Each year Americans spend enormous effort and cost on tax recordkeeping and compliance. A study by the Tax Foundation estimated the time and cost of complying with the federal tax laws, and found: “In 2005 individuals, businesses and nonprofits will spend an estimated 6 billion hours complying with the federal income tax code, with an estimated compliance cost of over $265.1 billion. This amounts to imposing a 22-cent tax compliance surcharge for every dollar the income tax system collects. Projections show that by 2015 the compliance cost will grow to $482.7 billion.”
In Kansas for 2005, compliance costs for the income tax were estimated at 27.1% of the tax collected. That’s almost $2.5 billion in total costs, or $877 per person. To place this number in context, Kansas spends about $2.9 billion on public schools each year.
Furthermore, the cost of complying with the federal tax code is highly regressive. Those earning less than $20,000 spent nearly 6 percent of their income on compliance. Those with incomes of over $200,000 spent just 0.45 percent of their income on compliance. Curiously, those earning less than $20,000 will generally pay no income tax, yet they still pay to comply. (Many of these low earners will qualify for various spending programs that are implemented through the income tax system.)
By simplifying our tax code, we could eliminate much of this cost, and return that effort to productive use. As Paul Jacob wrote in a commentary: “This complexity has costs. And not just to my sanity. A whole industry has risen to ease the burden of figuring out our taxes. One hates to begrudge anyone an honest living, but really, most of today’s tax accountants would better serve humanity in some other job.”
It is estimated that nearly half of all households will pay no federal income tax this year. Some will point out that all workers pay social security taxes, but as we’re told, that’s not really a tax, it’s the government saving for our future retirement. (Only the truly deluded believe this.)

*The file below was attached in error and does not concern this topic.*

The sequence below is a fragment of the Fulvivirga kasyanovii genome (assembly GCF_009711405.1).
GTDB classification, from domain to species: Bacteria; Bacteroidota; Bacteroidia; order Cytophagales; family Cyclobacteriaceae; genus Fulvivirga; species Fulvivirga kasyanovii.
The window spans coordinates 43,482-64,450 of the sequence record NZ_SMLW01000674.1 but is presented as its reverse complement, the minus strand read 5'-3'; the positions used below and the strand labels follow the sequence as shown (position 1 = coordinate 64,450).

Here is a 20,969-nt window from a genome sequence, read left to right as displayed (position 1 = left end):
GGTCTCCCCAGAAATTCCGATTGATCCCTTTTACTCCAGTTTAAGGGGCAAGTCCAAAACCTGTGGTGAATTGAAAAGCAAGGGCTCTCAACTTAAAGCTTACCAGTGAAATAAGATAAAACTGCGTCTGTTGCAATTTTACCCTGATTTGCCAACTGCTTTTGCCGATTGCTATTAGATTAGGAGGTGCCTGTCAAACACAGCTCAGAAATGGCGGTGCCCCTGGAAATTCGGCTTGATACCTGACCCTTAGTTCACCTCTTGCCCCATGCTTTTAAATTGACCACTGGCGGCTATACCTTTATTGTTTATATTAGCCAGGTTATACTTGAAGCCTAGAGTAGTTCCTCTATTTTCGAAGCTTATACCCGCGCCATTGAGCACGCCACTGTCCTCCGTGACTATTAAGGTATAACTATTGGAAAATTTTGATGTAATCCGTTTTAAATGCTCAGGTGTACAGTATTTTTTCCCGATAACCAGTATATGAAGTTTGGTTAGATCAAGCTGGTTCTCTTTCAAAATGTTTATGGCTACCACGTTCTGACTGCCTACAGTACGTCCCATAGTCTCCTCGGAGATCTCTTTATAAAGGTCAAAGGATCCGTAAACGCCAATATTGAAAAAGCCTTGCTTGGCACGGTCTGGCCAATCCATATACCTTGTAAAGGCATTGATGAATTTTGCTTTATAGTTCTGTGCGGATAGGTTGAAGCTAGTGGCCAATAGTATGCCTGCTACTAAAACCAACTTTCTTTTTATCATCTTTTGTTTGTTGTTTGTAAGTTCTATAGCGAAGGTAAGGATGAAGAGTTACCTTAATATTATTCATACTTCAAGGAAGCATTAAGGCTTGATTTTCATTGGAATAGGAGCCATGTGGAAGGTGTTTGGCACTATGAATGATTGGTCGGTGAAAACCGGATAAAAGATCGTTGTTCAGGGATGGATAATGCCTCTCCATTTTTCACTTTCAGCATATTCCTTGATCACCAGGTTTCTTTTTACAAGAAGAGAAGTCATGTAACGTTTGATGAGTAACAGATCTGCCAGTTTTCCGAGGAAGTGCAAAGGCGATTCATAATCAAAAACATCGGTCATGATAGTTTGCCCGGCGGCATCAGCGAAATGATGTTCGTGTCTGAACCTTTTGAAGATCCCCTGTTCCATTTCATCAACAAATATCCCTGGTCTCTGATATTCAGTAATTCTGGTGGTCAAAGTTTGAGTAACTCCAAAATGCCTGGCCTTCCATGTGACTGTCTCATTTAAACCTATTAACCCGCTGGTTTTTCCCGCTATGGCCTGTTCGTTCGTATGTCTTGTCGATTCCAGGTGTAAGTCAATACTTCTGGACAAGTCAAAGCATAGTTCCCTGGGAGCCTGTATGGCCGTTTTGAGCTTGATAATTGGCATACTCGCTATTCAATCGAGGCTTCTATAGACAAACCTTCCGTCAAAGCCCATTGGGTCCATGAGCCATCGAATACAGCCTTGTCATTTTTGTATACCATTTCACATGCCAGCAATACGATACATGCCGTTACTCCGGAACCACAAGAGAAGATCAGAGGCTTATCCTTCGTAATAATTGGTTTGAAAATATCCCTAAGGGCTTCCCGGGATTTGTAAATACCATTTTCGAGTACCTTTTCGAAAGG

For those who do pay taxes, they often aren’t aware, on a continual basis, of just how much tax they pay. That’s because for wage earners, federal and state taxes are conveniently withheld from their paychecks. Many people, I suspect, look at the bottom line — the amount they receive as a check or automatic bank deposit — and don’t really take notice of the taxes that were withheld. This makes paying taxes almost painless.
For property taxes, anyone who has a mortgage probably has these taxes incorporated into their monthly mortgage payment, so they’re not aware of the taxes on a monthly basis. Renters pay them as part of their rent. Everyone who trades with a business pays them, as taxes such as the sales tax are part of what people have to pay to buy something.
To increase tax awareness, we should eliminate the withholding of taxes from paychecks and from monthly mortgage payments. Instead, each month or year the various taxing governments should send a bill to each taxpayer, and they would pay it just like the rest of their periodic bills. In this way, we would all be acutely aware of just how much tax we pay.
Since tax withholding from paychecks and mortgage payments reduces our awareness of just how much tax we pay, it’s unlikely that governments will stop the withholding of taxes and submit a bill to taxpayers. Instead, it’s left to ourselves to remain aware of how much we are paying.
A curiosity of tax season is that many people are happy because they get a refund. And they’re delighted to get that refund, so much so that many will pay high interest rates on a refund anticipation loan just to get the money a little earlier. The irony is that by adjusting their withholding, they could take possession of much of that money during the year as they earn it.